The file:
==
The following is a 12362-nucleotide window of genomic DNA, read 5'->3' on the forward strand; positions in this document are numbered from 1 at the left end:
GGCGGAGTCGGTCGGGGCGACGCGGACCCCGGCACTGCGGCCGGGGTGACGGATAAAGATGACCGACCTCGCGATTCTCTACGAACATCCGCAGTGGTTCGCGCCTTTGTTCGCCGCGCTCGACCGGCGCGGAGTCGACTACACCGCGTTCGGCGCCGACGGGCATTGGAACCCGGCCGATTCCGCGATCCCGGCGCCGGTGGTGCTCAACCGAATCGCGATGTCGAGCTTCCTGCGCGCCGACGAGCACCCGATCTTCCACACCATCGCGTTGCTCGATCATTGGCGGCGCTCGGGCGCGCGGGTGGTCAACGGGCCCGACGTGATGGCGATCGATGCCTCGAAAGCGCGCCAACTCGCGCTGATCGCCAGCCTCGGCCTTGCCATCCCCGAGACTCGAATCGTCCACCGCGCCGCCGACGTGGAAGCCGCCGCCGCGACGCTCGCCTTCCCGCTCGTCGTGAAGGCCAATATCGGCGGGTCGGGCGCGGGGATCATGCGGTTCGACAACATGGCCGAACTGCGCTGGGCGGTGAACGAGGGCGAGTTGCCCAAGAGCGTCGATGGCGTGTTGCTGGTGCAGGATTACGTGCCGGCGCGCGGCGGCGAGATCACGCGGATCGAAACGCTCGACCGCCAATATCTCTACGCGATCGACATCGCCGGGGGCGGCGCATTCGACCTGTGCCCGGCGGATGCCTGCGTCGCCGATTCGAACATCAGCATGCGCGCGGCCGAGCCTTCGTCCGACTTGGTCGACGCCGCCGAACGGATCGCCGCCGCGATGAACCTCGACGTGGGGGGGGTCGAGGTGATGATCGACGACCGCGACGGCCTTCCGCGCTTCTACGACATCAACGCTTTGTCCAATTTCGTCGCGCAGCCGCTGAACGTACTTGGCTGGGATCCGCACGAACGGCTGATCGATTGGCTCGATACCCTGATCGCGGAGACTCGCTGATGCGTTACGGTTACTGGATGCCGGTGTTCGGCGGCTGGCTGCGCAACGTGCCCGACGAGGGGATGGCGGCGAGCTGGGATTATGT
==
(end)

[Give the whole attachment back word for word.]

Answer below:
The following is a 12362-nucleotide window of genomic DNA, read 5'->3' on the forward strand; positions in this document are numbered from 1 at the left end:
GGCGGAGTCGGTCGGGGCGACGCGGACCCCGGCACTGCGGCCGGGGTGACGGATAAAGATGACCGACCTCGCGATTCTCTACGAACATCCGCAGTGGTTCGCGCCTTTGTTCGCCGCGCTCGACCGGCGCGGAGTCGACTACACCGCGTTCGGCGCCGACGGGCATTGGAACCCGGCCGATTCCGCGATCCCGGCGCCGGTGGTGCTCAACCGAATCGCGATGTCGAGCTTCCTGCGCGCCGACGAGCACCCGATCTTCCACACCATCGCGTTGCTCGATCATTGGCGGCGCTCGGGCGCGCGGGTGGTCAACGGGCCCGACGTGATGGCGATCGATGCCTCGAAAGCGCGCCAACTCGCGCTGATCGCCAGCCTCGGCCTTGCCATCCCCGAGACTCGAATCGTCCACCGCGCCGCCGACGTGGAAGCCGCCGCCGCGACGCTCGCCTTCCCGCTCGTCGTGAAGGCCAATATCGGCGGGTCGGGCGCGGGGATCATGCGGTTCGACAACATGGCCGAACTGCGCTGGGCGGTGAACGAGGGCGAGTTGCCCAAGAGCGTCGATGGCGTGTTGCTGGTGCAGGATTACGTGCCGGCGCGCGGCGGCGAGATCACGCGGATCGAAACGCTCGACCGCCAATATCTCTACGCGATCGACATCGCCGGGGGCGGCGCATTCGACCTGTGCCCGGCGGATGCCTGCGTCGCCGATTCGAACATCAGCATGCGCGCGGCCGAGCCTTCGTCCGACTTGGTCGACGCCGCCGAACGGATCGCCGCCGCGATGAACCTCGACGTGGGGGGGGTCGAGGTGATGATCGACGACCGCGACGGCCTTCCGCGCTTCTACGACATCAACGCTTTGTCCAATTTCGTCGCGCAGCCGCTGAACGTACTTGGCTGGGATCCGCACGAACGGCTGATCGATTGGCTCGATACCCTGATCGCGGAGACTCGCTGATGCGTTACGGTTACTGGATGCCGGTGTTCGGCGGCTGGCTGCGCAACGTGCCCGACGAGGGGATGGCGGCGAGCTGGGATTATGT